A blink of light in the distance is all I need to know they’ve arrived. My ancestors called them Palun. I call them terrifying, yet, I’m drawn to them. I’m the moth and they are my light. They are pale, lanky creatures that only come out on the darkest of nights when the moon is gone. They have the same glow, same color as the moon. My father believed they are the moon’s tears, born out of grief and loneliness from being stuck in the sky for all of eternity.

My father had such an amazing imagination. He loved this responsibility, loved that he was able to get a glimpse of the Palun. For generations, my family had been deigned the protectors of the village. We are the only ones who are able to see the Palun, to interact with them. We keep a watchful eye on the sky, waiting for the moonless nights. The villagers trust us, treat us with kindness in exchange for their protection. I was trained for this the moment I could walk, accompanying my father throughout the village, up the hill.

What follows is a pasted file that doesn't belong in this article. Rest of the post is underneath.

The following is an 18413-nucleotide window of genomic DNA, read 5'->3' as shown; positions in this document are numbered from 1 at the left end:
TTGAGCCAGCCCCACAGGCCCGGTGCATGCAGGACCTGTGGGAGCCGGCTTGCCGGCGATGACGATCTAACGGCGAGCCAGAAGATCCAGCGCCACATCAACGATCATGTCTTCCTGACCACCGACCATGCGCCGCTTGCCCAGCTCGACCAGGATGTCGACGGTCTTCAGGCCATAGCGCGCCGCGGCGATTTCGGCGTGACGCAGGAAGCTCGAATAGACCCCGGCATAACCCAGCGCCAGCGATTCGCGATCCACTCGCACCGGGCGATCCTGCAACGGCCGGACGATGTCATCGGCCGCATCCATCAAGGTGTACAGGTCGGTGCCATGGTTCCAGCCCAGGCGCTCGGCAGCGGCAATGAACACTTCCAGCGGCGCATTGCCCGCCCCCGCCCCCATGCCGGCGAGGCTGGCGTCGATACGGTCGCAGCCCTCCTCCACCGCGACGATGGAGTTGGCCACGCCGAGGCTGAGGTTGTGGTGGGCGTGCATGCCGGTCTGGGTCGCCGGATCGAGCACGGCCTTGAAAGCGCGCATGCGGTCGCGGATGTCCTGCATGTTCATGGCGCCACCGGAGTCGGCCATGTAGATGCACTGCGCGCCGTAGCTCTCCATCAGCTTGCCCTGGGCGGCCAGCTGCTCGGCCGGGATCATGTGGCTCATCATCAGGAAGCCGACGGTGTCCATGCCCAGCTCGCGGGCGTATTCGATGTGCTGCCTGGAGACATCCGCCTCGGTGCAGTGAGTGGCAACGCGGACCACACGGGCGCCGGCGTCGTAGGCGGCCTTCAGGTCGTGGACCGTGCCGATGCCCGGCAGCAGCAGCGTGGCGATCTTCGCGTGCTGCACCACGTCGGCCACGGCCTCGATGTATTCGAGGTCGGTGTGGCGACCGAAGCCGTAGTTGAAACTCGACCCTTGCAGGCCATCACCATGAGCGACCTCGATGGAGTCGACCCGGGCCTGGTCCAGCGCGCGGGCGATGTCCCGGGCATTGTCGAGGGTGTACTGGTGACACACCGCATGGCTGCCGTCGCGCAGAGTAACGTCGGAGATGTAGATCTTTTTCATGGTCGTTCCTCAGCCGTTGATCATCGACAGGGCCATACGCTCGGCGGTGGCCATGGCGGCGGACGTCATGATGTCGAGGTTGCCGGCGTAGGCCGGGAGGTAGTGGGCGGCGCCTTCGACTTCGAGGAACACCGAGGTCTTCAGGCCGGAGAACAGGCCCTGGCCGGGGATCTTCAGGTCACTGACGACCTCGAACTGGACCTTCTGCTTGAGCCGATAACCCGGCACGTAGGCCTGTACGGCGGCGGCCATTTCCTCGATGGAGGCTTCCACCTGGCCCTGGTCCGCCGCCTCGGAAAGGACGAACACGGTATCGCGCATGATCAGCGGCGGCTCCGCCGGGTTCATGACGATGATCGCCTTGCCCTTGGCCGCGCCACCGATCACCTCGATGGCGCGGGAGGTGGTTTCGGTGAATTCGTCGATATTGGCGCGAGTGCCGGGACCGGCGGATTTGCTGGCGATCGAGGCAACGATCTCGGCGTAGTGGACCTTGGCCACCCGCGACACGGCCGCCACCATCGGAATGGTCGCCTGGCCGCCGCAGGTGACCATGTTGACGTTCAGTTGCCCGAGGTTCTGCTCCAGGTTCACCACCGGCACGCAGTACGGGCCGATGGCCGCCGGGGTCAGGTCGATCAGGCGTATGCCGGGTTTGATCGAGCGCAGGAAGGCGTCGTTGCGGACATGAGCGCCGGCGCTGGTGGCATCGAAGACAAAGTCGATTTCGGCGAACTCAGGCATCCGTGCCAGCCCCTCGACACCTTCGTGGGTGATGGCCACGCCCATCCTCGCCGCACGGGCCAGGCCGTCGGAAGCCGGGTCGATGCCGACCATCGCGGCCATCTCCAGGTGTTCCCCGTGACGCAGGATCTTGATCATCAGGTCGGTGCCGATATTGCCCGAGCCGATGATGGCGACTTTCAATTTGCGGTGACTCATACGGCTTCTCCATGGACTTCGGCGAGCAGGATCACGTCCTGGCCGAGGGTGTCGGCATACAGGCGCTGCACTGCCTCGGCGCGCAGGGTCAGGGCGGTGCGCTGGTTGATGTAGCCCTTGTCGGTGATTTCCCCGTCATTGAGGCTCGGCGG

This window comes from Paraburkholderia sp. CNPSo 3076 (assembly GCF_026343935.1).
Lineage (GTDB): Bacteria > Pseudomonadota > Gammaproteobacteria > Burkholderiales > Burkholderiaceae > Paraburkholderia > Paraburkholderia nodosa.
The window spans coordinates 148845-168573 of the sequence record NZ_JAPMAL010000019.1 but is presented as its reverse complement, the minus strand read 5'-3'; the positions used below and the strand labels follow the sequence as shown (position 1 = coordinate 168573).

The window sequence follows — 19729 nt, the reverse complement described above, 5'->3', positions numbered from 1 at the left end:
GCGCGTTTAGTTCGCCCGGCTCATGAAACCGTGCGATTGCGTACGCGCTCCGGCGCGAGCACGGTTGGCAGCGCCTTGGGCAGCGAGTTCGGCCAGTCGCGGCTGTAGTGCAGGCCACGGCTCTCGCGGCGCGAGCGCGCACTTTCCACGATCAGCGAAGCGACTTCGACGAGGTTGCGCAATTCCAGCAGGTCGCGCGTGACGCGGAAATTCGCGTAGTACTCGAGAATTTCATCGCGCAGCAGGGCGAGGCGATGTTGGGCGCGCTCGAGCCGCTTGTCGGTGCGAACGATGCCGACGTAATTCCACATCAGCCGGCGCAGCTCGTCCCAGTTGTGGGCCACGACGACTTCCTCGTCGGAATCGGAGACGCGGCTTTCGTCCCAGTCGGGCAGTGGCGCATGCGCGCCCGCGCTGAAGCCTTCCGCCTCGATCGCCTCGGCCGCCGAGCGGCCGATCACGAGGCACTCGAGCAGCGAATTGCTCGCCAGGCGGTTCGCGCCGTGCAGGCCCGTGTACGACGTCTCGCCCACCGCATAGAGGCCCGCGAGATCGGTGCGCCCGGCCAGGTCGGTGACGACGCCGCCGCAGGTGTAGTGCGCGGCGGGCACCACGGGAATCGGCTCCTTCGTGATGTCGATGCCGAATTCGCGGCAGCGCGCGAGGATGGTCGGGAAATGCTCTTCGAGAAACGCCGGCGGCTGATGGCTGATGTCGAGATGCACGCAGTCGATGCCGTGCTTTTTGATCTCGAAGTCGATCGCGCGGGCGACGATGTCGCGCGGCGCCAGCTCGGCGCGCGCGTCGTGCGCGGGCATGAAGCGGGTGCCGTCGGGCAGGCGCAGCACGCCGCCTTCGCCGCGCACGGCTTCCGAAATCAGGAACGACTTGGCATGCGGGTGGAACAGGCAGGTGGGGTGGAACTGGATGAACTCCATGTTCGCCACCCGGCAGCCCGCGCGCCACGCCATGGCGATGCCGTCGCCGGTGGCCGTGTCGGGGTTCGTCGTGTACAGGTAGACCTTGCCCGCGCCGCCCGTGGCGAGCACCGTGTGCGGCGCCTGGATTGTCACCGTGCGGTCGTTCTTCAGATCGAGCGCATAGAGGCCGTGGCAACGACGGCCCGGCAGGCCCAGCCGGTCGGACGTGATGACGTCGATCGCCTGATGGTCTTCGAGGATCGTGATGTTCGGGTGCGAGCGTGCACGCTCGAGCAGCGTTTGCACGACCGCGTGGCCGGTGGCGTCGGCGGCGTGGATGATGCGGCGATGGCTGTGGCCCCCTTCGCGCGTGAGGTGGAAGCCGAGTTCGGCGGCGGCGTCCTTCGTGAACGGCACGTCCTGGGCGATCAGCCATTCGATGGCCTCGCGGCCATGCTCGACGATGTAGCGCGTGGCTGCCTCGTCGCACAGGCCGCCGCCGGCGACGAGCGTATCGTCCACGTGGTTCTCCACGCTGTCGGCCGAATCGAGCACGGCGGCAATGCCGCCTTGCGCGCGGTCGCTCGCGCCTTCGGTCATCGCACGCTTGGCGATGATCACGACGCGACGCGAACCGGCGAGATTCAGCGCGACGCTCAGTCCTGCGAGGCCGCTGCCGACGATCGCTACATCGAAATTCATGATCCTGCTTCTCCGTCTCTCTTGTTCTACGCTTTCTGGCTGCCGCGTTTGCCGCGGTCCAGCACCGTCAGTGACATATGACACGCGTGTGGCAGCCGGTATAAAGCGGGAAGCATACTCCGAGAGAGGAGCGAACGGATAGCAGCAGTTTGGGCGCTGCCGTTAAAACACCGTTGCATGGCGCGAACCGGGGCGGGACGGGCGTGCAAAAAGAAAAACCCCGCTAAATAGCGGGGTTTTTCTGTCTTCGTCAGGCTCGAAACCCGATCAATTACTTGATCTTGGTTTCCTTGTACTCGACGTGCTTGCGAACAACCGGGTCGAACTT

Tonight’s my first night without him. I think of the moon’s tears and wonder if my own could turn into strange, yet beautiful creatures.

I hastily wipe at the wetness dripping down my cheeks with the back of my hand and force myself to focus on the task at hand. I watch the Palun as they crawl on all fours across the landscape, streaks of white stark against the night. I sweep my gaze over them, counting. There’s only five tonight. I pull the sugar cubes out of my pocket. I brought enough for each of the Palun to get four.

My father had given me many instructions over the years, but there were three rules he always stressed. First, you always bring plenty of sugar cubes with you. Second, never bring light with you. They hate light almost as much as they love sugar.

I inhale deeply then pull the sugar out of my pocket. As one, the Palun freeze. My heart thunders as I watch them all swivel toward me. From my training, I know I have 30 seconds to lay the cubes on the ground before they are on the hill.